Pope Francis’ decree that the death penalty is “inadmissible” in all cases could pose a dilemma for Roman Catholic politicians and judges in the United States who are faced with whether to strictly follow the tenets of their faith or the rule of law.
Some Catholic leaders in death penalty states have said they’ll continue to support capital punishment. But experts say Francis’ change could shift political debates, loom over Supreme Court confirmation hearings, and make it difficult for devout Catholic judges to uphold the law as written.
“Judges may have to recuse themselves from many cases, if they truly think it’s in conflict with their conscience,” said the Rev. Peter Clark, director of the Institute of Clinical Bioethics at St. Joseph’s University in Philadelphia.
As with abortion, many Catholic political leaders and judges have been grappling with the death penalty for some time.
Previous church teachings said capital punishment was allowed in some cases if it was the “only possible way of effectively defending human lives against the unjust aggressor.”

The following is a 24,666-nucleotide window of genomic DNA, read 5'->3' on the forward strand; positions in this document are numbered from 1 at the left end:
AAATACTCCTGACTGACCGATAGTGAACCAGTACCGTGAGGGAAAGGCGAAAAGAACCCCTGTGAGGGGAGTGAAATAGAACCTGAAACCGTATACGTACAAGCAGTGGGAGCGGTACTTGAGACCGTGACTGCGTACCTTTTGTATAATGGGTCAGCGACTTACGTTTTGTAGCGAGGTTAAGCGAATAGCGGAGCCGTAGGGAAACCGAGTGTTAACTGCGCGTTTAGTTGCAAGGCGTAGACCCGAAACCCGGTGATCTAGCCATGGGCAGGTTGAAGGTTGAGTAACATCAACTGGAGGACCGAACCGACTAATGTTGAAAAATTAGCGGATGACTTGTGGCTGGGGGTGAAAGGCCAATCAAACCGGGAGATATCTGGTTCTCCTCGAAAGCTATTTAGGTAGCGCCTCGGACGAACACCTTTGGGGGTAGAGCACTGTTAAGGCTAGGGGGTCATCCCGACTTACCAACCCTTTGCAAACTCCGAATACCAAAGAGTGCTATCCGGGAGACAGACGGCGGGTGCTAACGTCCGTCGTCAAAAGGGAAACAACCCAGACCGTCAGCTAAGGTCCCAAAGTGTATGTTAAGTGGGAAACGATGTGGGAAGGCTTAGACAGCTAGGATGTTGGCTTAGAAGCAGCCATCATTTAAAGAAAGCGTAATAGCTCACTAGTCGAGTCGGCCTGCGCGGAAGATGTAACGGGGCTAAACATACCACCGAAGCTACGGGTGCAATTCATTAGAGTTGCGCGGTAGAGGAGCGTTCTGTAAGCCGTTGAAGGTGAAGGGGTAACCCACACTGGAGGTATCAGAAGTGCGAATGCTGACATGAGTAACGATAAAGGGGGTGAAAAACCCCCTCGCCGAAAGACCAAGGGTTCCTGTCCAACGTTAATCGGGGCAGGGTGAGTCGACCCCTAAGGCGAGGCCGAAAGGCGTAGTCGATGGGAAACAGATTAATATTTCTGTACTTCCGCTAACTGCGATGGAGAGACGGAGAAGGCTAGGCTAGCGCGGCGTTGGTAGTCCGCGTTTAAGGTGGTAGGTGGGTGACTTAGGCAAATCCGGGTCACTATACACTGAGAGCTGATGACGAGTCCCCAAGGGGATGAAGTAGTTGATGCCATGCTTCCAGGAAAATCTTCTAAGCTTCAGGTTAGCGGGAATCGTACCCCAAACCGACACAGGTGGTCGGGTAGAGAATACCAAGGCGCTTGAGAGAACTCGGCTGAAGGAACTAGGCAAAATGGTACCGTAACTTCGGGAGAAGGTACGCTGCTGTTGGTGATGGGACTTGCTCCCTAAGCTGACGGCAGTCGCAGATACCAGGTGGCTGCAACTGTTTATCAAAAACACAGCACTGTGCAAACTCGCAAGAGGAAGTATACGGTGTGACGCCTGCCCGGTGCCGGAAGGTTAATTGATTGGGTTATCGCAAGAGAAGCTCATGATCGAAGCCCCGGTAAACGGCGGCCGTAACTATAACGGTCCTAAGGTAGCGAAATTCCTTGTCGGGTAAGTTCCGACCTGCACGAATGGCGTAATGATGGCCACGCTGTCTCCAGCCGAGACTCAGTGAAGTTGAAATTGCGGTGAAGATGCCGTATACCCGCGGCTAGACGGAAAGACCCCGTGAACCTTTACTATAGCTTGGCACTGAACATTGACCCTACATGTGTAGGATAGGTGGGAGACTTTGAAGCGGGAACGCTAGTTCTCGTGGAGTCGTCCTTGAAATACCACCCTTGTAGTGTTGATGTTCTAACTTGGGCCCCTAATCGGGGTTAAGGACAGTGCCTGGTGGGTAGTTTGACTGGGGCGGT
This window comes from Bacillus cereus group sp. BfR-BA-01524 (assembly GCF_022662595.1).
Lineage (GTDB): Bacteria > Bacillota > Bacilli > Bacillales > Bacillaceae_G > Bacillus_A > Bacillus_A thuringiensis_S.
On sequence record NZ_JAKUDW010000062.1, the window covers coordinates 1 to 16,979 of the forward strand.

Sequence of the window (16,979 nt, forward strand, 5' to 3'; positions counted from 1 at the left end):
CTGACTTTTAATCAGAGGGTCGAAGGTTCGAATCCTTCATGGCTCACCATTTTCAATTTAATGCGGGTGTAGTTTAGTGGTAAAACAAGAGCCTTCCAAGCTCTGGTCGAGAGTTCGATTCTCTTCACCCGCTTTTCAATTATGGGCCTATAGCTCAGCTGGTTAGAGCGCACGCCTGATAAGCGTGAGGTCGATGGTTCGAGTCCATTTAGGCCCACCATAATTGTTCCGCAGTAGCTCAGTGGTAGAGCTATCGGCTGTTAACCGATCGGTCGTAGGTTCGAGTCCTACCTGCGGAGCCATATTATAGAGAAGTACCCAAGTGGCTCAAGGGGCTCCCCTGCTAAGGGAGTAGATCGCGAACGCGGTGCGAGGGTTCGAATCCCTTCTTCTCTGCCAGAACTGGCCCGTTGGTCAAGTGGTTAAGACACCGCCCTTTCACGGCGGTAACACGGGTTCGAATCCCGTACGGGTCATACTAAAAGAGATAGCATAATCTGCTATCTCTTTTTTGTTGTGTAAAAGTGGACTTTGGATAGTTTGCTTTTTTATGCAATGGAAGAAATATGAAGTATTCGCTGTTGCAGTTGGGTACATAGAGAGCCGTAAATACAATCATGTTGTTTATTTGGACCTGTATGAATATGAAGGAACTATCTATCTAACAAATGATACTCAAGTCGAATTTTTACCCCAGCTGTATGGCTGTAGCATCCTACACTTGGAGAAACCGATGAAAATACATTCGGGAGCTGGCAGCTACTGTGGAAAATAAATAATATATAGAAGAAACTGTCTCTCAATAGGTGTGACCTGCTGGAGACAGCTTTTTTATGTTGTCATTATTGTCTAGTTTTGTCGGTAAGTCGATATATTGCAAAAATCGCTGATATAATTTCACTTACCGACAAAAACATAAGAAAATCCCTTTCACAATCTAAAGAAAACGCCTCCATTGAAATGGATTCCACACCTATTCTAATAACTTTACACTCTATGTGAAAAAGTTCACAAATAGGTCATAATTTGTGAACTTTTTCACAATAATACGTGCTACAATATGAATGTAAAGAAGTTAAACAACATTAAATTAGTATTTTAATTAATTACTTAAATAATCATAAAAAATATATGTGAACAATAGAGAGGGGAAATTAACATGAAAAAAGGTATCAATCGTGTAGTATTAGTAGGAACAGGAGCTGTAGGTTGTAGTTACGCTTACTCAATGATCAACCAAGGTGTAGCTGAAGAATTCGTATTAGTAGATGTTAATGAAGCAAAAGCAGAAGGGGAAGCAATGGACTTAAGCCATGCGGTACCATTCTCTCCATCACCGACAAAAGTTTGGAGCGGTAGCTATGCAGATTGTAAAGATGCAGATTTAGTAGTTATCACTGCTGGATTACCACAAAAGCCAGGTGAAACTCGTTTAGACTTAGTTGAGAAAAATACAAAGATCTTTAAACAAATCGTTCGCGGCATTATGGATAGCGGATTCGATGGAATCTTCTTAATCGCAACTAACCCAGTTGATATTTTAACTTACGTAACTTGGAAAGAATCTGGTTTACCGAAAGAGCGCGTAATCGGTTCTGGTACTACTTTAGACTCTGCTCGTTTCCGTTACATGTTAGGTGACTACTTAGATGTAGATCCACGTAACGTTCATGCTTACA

On Thursday the Vatican said Francis changed church teaching to say capital punishment can never be sanctioned because it constitutes an “attack” on human dignity.
Thirty-one states allow the death penalty, including Nebraska, which is scheduled to carry out an execution on Tuesday. Gov. Pete Ricketts, a Republican and Catholic, said the pope’s decree doesn’t change his stance.
“While I respect the Pope’s perspective, capital punishment remains the will of the people and the law of the State of Nebraska,” Ricketts said in a statement.
The church’s new teaching will likely feature prominently in the confirmation process for Supreme Court nominee Brett Kavanaugh, who, if confirmed, would bring the total number of Catholics on the bench to five.
Louisiana Attorney General Jeff Landry, a Catholic and a Republican, said his support for the death penalty hasn’t wavered. He criticized the Pope, saying he has a “socialist bent” and his statement doesn’t change church doctrine.
“He wants to comment on the United States’ judicial system, a system that is by far the best, while ignoring the problems of all the other judicial systems around the world,” Landry said.